Review Summary: Hollow Realm does not intend to be your soundtrack to a sunny day
When frenetic, soaring, and energetic post rock comes to mind, the names And So I Watch You From Afar, Adebisi Shank, and Maybeshewill are rightly at the forefront. Hereford 6-piece Talons have managed to slip largely under the radar, despite a fairly frantic touring schedule since their inception in 2008. With the release of their second full length ‘Hollow Realm’ however, Talons have proved that they are not only worthy of your time and attention, but that they deserve to be mentioned in the same breath as the aforementioned heavyweights. Talons are a band that will no longer be ignored.
The mood of the album can largely be determined by the album artwork. A deserted room and the scene of a failed party conjures images of dashed hopes and broken dreams; a commiseration in place of a celebration. A sense of grand disappointment is evoked, one which most of us will have experienced at least once in our lives, and as a result is a concept which can easily be related to. It is upon this premise that Talons have built ‘Hollow Realm’; and it is fundamental to the cohesion of the album, and ultimately its success.
Chaotic yet controlled, morose yet oddly enchanting, Talons offer little hope or light at the end of the tunnel. They do however, offer fleeting moments of beauty throughout; namely the mid section of ‘In the Shadows...’ and the penultimate track ‘Great Railroads’. For the most part however, dark and dreary scenes dominate. ‘Iris’ epitomises ‘Hollow Realm’ by resonating pure despair throughout, and is the best example of the band showcasing their talents.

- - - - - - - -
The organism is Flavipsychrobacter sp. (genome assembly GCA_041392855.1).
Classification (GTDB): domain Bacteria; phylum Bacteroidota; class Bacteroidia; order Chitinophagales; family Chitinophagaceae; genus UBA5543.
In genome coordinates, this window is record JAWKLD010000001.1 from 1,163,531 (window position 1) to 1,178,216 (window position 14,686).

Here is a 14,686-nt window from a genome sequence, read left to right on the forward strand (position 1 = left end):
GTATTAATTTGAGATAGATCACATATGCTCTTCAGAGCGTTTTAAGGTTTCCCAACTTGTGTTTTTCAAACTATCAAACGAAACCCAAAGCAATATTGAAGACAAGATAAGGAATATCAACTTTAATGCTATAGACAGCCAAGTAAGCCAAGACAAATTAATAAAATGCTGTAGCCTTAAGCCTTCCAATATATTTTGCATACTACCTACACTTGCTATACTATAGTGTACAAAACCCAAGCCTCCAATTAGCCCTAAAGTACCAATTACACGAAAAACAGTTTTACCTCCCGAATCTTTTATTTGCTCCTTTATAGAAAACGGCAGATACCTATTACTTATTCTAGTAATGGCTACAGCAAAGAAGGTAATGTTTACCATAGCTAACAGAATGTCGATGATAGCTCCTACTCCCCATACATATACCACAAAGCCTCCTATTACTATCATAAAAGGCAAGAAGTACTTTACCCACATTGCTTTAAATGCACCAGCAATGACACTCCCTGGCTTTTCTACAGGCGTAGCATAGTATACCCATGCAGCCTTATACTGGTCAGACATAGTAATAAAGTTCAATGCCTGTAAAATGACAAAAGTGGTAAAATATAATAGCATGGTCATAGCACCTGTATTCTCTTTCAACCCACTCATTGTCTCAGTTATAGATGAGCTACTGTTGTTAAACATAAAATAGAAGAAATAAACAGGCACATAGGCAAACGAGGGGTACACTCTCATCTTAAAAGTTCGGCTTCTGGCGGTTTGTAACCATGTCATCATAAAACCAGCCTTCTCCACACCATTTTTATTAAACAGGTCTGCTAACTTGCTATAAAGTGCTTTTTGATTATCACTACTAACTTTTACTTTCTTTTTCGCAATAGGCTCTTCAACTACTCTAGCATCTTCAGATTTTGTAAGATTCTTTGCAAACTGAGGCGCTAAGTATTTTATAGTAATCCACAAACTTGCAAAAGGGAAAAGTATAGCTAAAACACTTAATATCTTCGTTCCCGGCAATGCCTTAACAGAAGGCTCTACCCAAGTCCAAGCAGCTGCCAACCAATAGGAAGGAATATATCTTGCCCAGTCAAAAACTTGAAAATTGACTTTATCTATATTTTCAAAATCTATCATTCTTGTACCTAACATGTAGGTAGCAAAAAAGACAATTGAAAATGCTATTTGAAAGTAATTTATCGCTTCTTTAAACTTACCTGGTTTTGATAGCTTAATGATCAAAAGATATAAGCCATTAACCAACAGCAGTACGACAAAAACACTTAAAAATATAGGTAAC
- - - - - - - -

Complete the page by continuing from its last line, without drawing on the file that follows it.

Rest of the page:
The two violinists in Talons; Reuben Brunt and Sam Little, are omnipresent throughout ‘Hollow Realm’, and are pivotal in creating the disillusioned atmosphere that accompanies the listener throughout the entire record. Whether they are setting the tone for the barrage to come (‘Peter Pan’), or providing eerie backdrops for the rest of the band to build upon (‘In the Shadows...’), they succeed readily. Their frenzied activity on opening track, ‘St Mary Will Be the Death of Us All’, allows the crunching riffs in the latter section to sound positively deranged, harking back to the negative scenes painted by a certain ‘Godspeed You! Black Emperor’.
The mood wavers slightly as ‘Hollow Crown’ reaches its climax, as ‘Impala’ and ‘Great Railroads’ both offer the slimmest glint of light at the end of a particularly dreary tunnel. This brief respite however, is exactly that, brief. No sooner has the almost optimistic ‘Great Railroads’ finished, the ten minute album closer ‘Hollow Depth’ snatches all chances of hope away and returns to the sounds of anguish experienced throughout.
So what stops ‘Hollow Crown’ from becoming a masterpiece? The aforementioned album closers, ‘Great Railroads’ and ‘Hollow Depth’ do. The former is ended abruptly even though it shows signs of developing into one of the best on the album, whilst the latter demonstrates how far Talons have to go before they can conquer a ten minute epic. Instead of building to a spectacular crescendo worthy of closing out ‘Hollow Crown’, ‘Hollow Depth’ frustrates with its stop-start formula and jittery, unpredictable song structure. By the end of ‘Hollow Depth’, a sense of relief is felt rather than a sense of awe, as the album closer affords very little justice to the brilliance that has preceded it.
Talons are a band of great promise, and although ‘Hollow Realm’ is not the masterpiece it could have been, it is a truly excellent release by a band that is more than worthy of being mentioned in the same breath as the heavyweights of the post rock world.